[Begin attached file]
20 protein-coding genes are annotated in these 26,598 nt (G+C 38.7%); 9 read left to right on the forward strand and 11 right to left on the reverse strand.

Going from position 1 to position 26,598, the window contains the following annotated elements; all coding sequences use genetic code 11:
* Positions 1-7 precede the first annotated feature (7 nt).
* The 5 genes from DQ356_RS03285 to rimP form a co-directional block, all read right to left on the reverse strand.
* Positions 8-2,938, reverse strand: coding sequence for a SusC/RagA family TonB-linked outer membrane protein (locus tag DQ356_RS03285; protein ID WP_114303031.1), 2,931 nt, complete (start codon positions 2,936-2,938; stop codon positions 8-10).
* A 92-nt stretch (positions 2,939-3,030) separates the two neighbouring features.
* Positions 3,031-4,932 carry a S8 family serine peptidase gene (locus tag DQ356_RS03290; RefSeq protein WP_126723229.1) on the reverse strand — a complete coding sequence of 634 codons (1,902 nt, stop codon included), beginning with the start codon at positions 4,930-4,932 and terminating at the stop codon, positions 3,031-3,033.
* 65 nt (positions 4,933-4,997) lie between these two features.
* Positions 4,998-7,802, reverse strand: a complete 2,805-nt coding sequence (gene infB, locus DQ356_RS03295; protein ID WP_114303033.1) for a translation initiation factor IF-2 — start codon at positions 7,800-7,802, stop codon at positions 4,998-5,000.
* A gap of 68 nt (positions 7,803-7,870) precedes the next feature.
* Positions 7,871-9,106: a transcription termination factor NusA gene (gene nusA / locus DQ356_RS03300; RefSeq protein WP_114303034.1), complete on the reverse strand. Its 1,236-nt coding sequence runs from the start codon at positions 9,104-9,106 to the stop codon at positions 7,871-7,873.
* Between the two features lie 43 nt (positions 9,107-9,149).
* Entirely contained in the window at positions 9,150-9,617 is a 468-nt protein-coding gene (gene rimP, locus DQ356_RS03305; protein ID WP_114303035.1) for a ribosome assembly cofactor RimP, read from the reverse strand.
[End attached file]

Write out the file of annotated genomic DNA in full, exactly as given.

20 protein-coding genes are annotated in these 26,598 nt (G+C 38.7%); 9 read left to right on the forward strand and 11 right to left on the reverse strand.

Going from position 1 to position 26,598, the window contains the following annotated elements; all coding sequences use genetic code 11:
* Positions 1-7 precede the first annotated feature (7 nt).
* The 5 genes from DQ356_RS03285 to rimP form a co-directional block, all read right to left on the reverse strand.
* Positions 8-2,938, reverse strand: coding sequence for a SusC/RagA family TonB-linked outer membrane protein (locus tag DQ356_RS03285; protein ID WP_114303031.1), 2,931 nt, complete (start codon positions 2,936-2,938; stop codon positions 8-10).
* A 92-nt stretch (positions 2,939-3,030) separates the two neighbouring features.
* Positions 3,031-4,932 carry a S8 family serine peptidase gene (locus tag DQ356_RS03290; RefSeq protein WP_126723229.1) on the reverse strand — a complete coding sequence of 634 codons (1,902 nt, stop codon included), beginning with the start codon at positions 4,930-4,932 and terminating at the stop codon, positions 3,031-3,033.
* 65 nt (positions 4,933-4,997) lie between these two features.
* Positions 4,998-7,802, reverse strand: a complete 2,805-nt coding sequence (gene infB, locus DQ356_RS03295; protein ID WP_114303033.1) for a translation initiation factor IF-2 — start codon at positions 7,800-7,802, stop codon at positions 4,998-5,000.
* A gap of 68 nt (positions 7,803-7,870) precedes the next feature.
* Positions 7,871-9,106: a transcription termination factor NusA gene (gene nusA / locus DQ356_RS03300; RefSeq protein WP_114303034.1), complete on the reverse strand. Its 1,236-nt coding sequence runs from the start codon at positions 9,104-9,106 to the stop codon at positions 7,871-7,873.
* Between the two features lie 43 nt (positions 9,107-9,149).
* Entirely contained in the window at positions 9,150-9,617 is a 468-nt protein-coding gene (gene rimP, locus DQ356_RS03305; protein ID WP_114303035.1) for a ribosome assembly cofactor RimP, read from the reverse strand.